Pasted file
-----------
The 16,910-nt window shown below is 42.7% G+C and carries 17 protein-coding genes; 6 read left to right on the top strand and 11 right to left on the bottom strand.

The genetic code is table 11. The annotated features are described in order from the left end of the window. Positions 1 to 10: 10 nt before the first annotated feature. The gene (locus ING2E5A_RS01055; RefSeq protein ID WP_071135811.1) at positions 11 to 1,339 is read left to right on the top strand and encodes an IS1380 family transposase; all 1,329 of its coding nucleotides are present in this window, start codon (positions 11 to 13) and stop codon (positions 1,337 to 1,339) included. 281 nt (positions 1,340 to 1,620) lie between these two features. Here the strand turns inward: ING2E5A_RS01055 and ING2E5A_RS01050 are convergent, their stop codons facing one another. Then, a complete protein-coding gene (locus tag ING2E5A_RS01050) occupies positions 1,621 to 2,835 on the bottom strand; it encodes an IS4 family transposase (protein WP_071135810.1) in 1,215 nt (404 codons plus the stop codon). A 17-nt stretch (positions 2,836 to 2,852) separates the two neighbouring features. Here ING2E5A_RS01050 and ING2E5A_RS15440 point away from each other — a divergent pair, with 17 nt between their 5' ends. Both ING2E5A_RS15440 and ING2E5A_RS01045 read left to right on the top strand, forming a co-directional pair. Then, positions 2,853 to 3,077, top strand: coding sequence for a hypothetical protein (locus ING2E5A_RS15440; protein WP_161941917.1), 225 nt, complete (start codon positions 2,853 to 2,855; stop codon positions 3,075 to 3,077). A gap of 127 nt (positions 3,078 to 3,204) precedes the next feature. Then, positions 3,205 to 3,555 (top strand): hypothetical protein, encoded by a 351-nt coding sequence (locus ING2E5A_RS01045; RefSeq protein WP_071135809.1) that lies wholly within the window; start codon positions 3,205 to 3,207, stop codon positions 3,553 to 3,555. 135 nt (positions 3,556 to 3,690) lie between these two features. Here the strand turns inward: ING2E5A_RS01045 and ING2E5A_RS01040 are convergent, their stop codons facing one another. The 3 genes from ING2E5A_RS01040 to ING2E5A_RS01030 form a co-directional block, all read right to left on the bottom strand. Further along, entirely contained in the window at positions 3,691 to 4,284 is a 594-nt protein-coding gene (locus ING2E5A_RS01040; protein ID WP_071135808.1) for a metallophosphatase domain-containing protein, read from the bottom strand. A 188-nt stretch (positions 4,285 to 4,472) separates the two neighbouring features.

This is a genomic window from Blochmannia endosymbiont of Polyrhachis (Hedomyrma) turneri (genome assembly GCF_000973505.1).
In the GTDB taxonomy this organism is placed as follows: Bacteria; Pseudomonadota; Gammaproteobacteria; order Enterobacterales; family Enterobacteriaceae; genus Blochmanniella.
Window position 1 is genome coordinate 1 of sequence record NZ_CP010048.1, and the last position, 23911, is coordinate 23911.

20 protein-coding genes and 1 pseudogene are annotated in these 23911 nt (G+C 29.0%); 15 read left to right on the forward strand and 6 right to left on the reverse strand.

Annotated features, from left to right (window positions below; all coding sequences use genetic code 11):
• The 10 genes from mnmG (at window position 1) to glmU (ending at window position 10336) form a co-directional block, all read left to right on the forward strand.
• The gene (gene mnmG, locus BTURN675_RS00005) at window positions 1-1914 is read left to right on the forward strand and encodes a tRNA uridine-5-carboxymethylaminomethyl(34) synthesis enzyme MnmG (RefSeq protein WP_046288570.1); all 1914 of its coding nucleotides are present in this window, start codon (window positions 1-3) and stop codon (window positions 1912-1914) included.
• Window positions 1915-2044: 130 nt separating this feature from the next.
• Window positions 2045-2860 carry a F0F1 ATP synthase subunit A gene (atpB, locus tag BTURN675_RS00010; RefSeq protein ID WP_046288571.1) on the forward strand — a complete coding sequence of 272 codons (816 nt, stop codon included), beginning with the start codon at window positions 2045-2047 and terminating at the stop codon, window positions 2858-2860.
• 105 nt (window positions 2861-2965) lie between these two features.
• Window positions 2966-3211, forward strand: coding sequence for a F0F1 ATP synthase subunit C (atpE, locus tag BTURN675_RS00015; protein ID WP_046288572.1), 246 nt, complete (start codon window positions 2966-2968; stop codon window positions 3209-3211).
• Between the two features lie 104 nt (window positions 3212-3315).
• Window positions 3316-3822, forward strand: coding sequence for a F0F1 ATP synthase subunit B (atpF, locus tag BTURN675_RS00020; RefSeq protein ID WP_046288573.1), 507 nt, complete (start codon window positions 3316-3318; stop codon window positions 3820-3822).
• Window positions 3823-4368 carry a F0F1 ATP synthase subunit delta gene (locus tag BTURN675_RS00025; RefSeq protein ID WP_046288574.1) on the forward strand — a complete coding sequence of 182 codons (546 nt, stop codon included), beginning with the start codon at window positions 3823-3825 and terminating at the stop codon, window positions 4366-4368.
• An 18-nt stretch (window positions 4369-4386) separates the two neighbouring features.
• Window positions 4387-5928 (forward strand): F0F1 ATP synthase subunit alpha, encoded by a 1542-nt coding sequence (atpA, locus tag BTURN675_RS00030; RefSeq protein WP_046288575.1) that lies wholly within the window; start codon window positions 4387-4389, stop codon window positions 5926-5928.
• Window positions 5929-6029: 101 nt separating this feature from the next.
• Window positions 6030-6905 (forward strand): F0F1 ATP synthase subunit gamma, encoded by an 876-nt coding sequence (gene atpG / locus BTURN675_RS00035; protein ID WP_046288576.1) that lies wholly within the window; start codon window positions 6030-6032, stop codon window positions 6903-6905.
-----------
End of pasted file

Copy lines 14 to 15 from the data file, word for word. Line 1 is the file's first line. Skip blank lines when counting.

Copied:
• Between the two features lie 104 nt (window positions 3212-3315).
• Window positions 3316-3822, forward strand: coding sequence for a F0F1 ATP synthase subunit B (atpF, locus tag BTURN675_RS00020; RefSeq protein ID WP_046288573.1), 507 nt, complete (start codon window positions 3316-3318; stop codon window positions 3820-3822).